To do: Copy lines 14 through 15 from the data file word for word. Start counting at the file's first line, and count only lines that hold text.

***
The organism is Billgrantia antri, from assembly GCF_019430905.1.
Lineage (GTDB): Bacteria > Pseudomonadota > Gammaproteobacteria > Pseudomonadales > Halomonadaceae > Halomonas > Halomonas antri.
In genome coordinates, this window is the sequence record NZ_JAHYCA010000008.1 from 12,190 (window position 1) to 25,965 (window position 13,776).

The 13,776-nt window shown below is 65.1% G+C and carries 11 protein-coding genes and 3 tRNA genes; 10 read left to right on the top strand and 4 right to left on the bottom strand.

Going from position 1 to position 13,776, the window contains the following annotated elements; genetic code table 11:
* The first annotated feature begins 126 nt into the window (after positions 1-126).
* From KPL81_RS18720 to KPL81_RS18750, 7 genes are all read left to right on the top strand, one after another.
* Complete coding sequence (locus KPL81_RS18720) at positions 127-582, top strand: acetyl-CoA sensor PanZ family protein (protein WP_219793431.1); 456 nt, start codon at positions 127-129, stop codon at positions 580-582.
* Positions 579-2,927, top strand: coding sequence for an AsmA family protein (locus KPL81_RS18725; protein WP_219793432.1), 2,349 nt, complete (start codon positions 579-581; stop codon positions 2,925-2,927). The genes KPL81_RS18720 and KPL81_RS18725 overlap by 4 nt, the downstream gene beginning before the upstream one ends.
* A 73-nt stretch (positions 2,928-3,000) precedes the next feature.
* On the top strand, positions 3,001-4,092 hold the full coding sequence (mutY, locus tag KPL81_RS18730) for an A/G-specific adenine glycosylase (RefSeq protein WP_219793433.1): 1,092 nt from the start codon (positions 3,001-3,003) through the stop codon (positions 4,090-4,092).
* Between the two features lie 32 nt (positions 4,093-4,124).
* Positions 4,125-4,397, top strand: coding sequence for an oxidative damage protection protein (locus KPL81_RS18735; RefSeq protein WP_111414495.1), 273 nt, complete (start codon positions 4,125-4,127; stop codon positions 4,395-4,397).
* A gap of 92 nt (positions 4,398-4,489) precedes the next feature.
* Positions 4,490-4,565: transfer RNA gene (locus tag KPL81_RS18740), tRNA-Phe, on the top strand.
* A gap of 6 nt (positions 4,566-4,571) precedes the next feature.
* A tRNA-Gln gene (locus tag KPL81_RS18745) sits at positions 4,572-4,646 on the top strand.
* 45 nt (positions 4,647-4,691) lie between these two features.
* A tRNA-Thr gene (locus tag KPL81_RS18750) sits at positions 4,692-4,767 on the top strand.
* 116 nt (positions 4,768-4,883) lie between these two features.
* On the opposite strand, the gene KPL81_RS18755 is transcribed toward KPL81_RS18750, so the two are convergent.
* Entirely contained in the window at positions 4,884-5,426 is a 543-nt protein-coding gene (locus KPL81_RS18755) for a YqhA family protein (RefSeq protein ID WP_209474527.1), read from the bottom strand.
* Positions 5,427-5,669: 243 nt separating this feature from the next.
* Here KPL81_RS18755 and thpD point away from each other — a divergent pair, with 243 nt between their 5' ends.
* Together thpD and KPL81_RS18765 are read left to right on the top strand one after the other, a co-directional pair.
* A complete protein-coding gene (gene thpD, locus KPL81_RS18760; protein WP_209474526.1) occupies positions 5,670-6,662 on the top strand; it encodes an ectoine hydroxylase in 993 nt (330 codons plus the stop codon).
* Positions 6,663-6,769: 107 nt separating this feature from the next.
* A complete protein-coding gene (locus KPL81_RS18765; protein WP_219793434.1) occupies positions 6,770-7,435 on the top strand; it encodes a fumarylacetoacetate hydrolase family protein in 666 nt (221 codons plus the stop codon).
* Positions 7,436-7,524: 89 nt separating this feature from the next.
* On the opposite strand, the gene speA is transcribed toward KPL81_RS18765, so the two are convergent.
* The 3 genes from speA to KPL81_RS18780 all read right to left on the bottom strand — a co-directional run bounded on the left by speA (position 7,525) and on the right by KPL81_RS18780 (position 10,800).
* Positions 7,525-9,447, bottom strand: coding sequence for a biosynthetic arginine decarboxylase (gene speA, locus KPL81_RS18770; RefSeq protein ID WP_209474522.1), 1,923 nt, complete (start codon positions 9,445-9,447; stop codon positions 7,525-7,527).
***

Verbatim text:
* A gap of 92 nt (positions 4,398-4,489) precedes the next feature.
* Positions 4,490-4,565: transfer RNA gene (locus tag KPL81_RS18740), tRNA-Phe, on the top strand.